On the occasion of the International Day of Peace and National Peace Consciousness Month, UN children’s agency UNICEF and the Moro Islamic Liberation Front (MILF) came together to celebrate peace and promote peace building by showcasing traditional art forms with the talents of children.
The Pakaradian sa Kalilintad or festival of peace and merry-making feature traditional art forms including music, visual arts and dance. The event seeks to expand community understanding on the welfare of children and their role as instruments of peace building as part of the “Children, Not Soldiers” campaign on non-association of children in armed conflict.
Children from Bangsamoro communities from Lanao to the island provinces of Sulu and Basilan competed in three categories of traditional dance, song and musical performances. Clad in vibrant colored costumes, and backed by traditional musical instruments such as the kulintang, agong and dabakan, they proudly shared their folk arts and culture as a significant part of their unique identities as a community.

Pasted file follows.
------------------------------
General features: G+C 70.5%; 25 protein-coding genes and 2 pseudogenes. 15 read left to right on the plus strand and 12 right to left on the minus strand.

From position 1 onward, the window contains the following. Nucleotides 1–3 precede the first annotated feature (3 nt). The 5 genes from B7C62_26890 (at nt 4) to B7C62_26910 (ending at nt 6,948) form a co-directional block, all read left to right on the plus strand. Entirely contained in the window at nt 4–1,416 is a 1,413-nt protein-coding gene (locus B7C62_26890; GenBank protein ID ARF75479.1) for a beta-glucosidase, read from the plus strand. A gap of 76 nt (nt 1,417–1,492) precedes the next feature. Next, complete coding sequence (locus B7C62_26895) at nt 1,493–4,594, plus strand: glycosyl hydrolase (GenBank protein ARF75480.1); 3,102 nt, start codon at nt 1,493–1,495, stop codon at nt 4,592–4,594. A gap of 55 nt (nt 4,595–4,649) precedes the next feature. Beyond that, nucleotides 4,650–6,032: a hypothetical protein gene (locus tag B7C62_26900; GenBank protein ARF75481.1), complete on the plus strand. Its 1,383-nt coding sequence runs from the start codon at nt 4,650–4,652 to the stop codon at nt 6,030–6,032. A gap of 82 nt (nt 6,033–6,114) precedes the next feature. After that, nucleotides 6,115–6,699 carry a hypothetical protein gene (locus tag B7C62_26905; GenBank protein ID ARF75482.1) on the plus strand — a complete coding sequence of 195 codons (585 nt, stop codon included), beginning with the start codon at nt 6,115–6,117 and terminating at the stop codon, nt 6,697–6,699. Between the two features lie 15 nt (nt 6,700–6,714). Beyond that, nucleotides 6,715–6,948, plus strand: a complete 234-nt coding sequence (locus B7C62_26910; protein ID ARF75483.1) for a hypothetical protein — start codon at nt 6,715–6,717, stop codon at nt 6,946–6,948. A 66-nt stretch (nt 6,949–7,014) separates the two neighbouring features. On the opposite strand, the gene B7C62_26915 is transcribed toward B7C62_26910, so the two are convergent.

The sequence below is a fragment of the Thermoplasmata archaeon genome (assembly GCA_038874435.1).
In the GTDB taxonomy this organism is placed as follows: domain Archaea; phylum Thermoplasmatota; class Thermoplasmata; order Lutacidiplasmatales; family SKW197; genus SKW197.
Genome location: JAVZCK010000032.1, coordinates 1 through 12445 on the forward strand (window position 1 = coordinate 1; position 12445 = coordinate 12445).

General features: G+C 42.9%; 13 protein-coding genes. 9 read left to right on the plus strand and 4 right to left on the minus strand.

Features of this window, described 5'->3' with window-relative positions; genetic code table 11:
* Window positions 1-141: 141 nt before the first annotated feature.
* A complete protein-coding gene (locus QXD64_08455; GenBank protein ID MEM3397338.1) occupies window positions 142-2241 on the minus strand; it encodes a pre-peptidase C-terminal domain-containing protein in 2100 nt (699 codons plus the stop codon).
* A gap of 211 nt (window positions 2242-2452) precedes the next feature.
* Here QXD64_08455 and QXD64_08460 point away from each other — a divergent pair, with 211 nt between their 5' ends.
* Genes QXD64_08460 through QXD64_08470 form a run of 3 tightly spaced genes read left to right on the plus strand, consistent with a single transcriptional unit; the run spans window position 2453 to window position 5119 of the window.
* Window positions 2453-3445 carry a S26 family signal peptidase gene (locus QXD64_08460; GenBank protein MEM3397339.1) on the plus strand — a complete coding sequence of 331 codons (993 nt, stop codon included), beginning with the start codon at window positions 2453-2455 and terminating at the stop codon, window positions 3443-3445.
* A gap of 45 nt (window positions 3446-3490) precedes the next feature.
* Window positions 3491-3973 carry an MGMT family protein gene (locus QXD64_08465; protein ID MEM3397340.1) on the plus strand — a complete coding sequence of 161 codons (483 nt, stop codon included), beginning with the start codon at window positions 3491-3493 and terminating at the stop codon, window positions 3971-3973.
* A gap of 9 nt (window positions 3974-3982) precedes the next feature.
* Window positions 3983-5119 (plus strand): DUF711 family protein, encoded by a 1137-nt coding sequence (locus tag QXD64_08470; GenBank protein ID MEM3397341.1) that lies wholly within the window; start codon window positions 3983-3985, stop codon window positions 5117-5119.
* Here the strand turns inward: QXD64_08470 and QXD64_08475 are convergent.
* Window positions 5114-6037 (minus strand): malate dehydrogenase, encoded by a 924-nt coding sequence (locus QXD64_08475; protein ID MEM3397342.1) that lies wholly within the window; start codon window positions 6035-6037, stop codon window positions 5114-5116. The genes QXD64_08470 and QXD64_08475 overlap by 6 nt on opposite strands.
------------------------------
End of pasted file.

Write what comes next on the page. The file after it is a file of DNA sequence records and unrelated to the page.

This event is the grand culmination of six local level competitions organized by the Bangsamoro Islamic Women’s Auxiliary Brigade (BIWAB), supported by Kalimudan Arts and Culture Centre and UNICEF.
“By fostering children’s appreciation for diversity and creating a platform for children to share their stories and dreams, we promote unity and peace. Through these activities, children develop friendships and become active players in peace building, paving the way for social cohesion among communities. The community members such as the Base Commanders, elders and parents also play their role in changing behaviors to keep children away from war, and allow children to play, go to school and just be children,” UNICEF Philippines representative Lotta Sylwander says.
The UN-MILF action plan was signed in 2009 to address the recruitment and use of children and commits the MILF to ensure that no children under 18 are associated with the Bangsamoro Islamic Armed Forces (BIAF) as combatants or in supporting roles such as messengers, cooks or cleaners. The “Children Not Soldiers” campaign has reached around 29,100 people, including 10,765 members of the BIAF, 2,457 children and 9,427 community members in eight provinces.
As the seven sambolayang or peace flags by children fluttered in the morning breeze in Camp Darapanan, the children reminded the adults for the need to preserve their rich cultural heritage for the new generation, as well as their desire for the successful implementation of the peace process that is inclusive and supports the rights of all children.